As Hecker worked on the challenges of animating for drinks, determining a probability for who would and wouldn't have drinks from the start of a mission, and how many sips it would take to finish a drink, he realized there was a layer of gameplay emerged from the simple act of drinking. Drinks added a special tension because if you are holding a drink there are certain objectives that you cannot perform until you finish your drink and set it down. Suddenly a mundane action became a dramatic one with competitive context.
"If you see as the sniper someone slamming a drink at the beginning of the party that's a piece of evidence that that person might be suspicious," Hecker said. "The partygoers don't actually need to get rid of their drinks, they're not trying to get rid of them so they can do their missions."
"Likewise, it behooves you to take a drink from the waiter after you've finished the missions you can't do with a drink in your hand, because now anyone with a drink is less suspect.
"There's gameplay lying all over the floor in these human interactions. Not even getting the mission in, but just having drinks in the world, makes for interesting gameplay at the human behavioral scale."
Underpinning all of these gameplay possibilities is Hecker's choice to make SpyParty a competitive experience much closer to the pass/fail construct than many other behavior games. Hecker sometimes describes the game as The Sims crossed with Counter-Strike (a game he described as one of his favorites). SpyParty is not about expressive joy but expressive tension.
"In some senses you're frustrated when there's too much flourish [in SpyParty]," Hecker said. "Right now pulling the microfilm from the book [a spy objective in another mission] used to be really subtle but the sniper could almost never see it. I had to give it more flourish. In some sense you're a dumb spy because of that, you look over shoulder and then do this thing and shove it in your pocket. But I had to make it that bold because the sniper would have never had a chance."
This is nearly opposite to what a game like The Sims or Nintendogs, where a lavish animation is a visual reward. In SpyParty detailed animations are almost a form of punishment, a great competitive weakness that requires some significant tactical planning to compensate for. When the game is at its most visually rewarding, it's also at its riskiest.
What's the difference between Borderlands and Cow Clicker? Or Heavy Rain and Sally's Salon? The distinction between hardcore and casual -- a widely unchallenged standard -- can't tell us anything about these games or the people who play them. For too long journalists, developers, and enthusiasts have supported this hollow distinction as a kind of last gasp against the influx of heretics from the outlands -- the stereotypical soccer moms, granny gamers, and tweens ignorant of the poetry in StarCraft's build orders and Counter-Strike's sight lines.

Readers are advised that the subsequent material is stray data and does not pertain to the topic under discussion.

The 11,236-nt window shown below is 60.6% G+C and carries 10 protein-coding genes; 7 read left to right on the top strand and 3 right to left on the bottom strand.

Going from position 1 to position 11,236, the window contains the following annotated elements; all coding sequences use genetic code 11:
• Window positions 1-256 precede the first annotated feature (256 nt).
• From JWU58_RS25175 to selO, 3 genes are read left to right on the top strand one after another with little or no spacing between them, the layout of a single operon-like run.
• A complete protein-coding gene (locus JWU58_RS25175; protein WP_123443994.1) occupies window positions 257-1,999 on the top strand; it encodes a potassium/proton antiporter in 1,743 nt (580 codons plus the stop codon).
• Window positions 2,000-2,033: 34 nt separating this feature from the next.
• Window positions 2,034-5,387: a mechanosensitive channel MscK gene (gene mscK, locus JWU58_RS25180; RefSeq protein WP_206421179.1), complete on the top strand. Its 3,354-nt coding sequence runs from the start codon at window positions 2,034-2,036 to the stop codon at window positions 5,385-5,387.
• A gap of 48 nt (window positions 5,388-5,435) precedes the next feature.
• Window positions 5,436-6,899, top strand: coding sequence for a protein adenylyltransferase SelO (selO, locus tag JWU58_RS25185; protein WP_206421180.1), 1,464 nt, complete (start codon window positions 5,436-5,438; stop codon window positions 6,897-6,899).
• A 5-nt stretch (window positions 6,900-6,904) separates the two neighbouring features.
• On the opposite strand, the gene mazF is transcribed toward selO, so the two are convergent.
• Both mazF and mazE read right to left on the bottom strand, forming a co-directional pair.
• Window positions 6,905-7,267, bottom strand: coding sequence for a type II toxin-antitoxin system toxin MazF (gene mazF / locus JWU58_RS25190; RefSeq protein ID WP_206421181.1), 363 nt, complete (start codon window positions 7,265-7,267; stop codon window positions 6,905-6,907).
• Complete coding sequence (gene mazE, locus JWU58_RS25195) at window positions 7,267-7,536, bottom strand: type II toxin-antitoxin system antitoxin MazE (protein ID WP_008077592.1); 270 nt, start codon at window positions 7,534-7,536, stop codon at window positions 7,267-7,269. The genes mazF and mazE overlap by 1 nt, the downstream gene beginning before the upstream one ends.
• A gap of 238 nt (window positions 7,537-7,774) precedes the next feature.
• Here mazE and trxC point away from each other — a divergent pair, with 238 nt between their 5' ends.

A more honest and coherent way of thinking about the video game industry is along a spectrum, defined at one extreme by pure competition and by pure expression at the other. In this way, The Sims can both be a casual diversion and a hardcore, 200-hour obsession. The most interesting challenges in the coming years will have nothing to do with reconciling the indefinable non-entities of hardcore and casual, but instead learning how to join purely emotion-driven play with pass/fail gaming.
The early decades of the video game were necessarily rule-focused in the same way that cinema's first decades were fixated on plot, peaking in the iterative studio days of the 1930s and 40s. Those hard and fast genres gave way to accommodate a new wave of creators who joined pure expressionism with linear narrative to create the standards of cinematic pacing and symbolism that are still with us today.
In the same way, rule sets are slowly beginning to accommodate emotional expressionism, with many of the most interesting games finding ways to meld these seeming opposites.
The real challenge facing game designers now -- just as it faced filmmakers, writers, painters, and actors -- is how to make action emotional. The future is not in building up the wall that separates FarmVille from StarCraft II, but in tearing it down. We're moving into an era of behavior and expressivity, of playing to feel instead of playing to win. Those who've embraced the challenges of designing playful behavior are already further down that road, one that many still won't even acknowledge.